Carl Maria von Weber
Born November 18, 1786 in Eutin, Germany
Died June 5, 1826 in London, England
Operas: Der FreischĆ¼tz, Euryanthe, and Oberon
Orchestral: Clarinet concertos, KonzertstĆ¼ck in F minor for Piano and Orchestra
Carl Maria Friedrich Ernst von Weber was a conductor, pianist, guitarist, critic, and one of the first significant composers of the Romantic school. He was born in Germany, in 1786 to a very famous, musical family. He was a very weak child, born with a damaged hip that would cause him to limp for his entire life. Weber learned to play piano while traveling with his father’s theater company. He took lessons from his half-brother, Fridolin, while on the road, and from local teachers wherever the company paused. Despite the unusual lessons, Weber quickly became a brilliant pianist. Because of a strange, long thumb, he was able to play notes that were very far apart!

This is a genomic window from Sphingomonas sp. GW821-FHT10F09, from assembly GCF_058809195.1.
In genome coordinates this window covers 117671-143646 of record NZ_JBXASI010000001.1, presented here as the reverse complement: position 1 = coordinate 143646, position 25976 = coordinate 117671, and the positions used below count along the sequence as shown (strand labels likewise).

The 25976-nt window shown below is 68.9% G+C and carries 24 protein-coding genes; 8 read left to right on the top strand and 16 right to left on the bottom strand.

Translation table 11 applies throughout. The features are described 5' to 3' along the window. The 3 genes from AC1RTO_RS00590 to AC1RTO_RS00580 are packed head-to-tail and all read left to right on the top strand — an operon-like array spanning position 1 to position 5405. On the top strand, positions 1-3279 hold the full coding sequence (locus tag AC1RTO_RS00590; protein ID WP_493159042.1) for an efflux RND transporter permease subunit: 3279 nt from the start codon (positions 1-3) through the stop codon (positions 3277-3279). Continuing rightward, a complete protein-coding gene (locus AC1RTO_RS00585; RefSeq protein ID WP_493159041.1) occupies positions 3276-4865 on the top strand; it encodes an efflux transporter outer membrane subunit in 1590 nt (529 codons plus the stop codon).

In 1810, at the age of 23, Carl announced that he was “born for the second time.” A restless and charming young man, he traveled all over Europe, studying music with famous teachers (including Joseph Haydn‘s younger brother, Michael) wherever he went.
During Weber’s career, he served as the Music Director of opera houses in Breslau, Prague, and Dresden. He worked hard to improve the quality of opera in each of these cities by employing bigger orchestras, performing more challenging repertoire, and seeking out fresh singers. Weber wanted musicians and audience members to appreciate German opera as much as they appreciated Italian opera, and he wrote many of his own, including Der FreischĆ¼tz, Euryanthe, and Oberon. Weber’s operas, as well as his other works, are distinguished by their brilliant orchestration. In fact, the famous French composer Claude Debussy remarked that the sound of the Weber orchestra was obtained “through the scrutiny of the soul of each instrument.”
Weber was one of the very first conductors to use a baton (although he held it in the middle instead of at the end, like conductors do today). He loved conducting, and audiences often remarked on how excited he became during performances!
Weber suffered from tuberculosis the last three years of his life, dying on June 5, 1826. He is best remembered for his wonderful, virtuosic compositions for clarinet and for setting the standard for German romantic operas. His music inspired many later composers, such as Wagner, Berlioz, Mahler, Hindemith, and Debussy.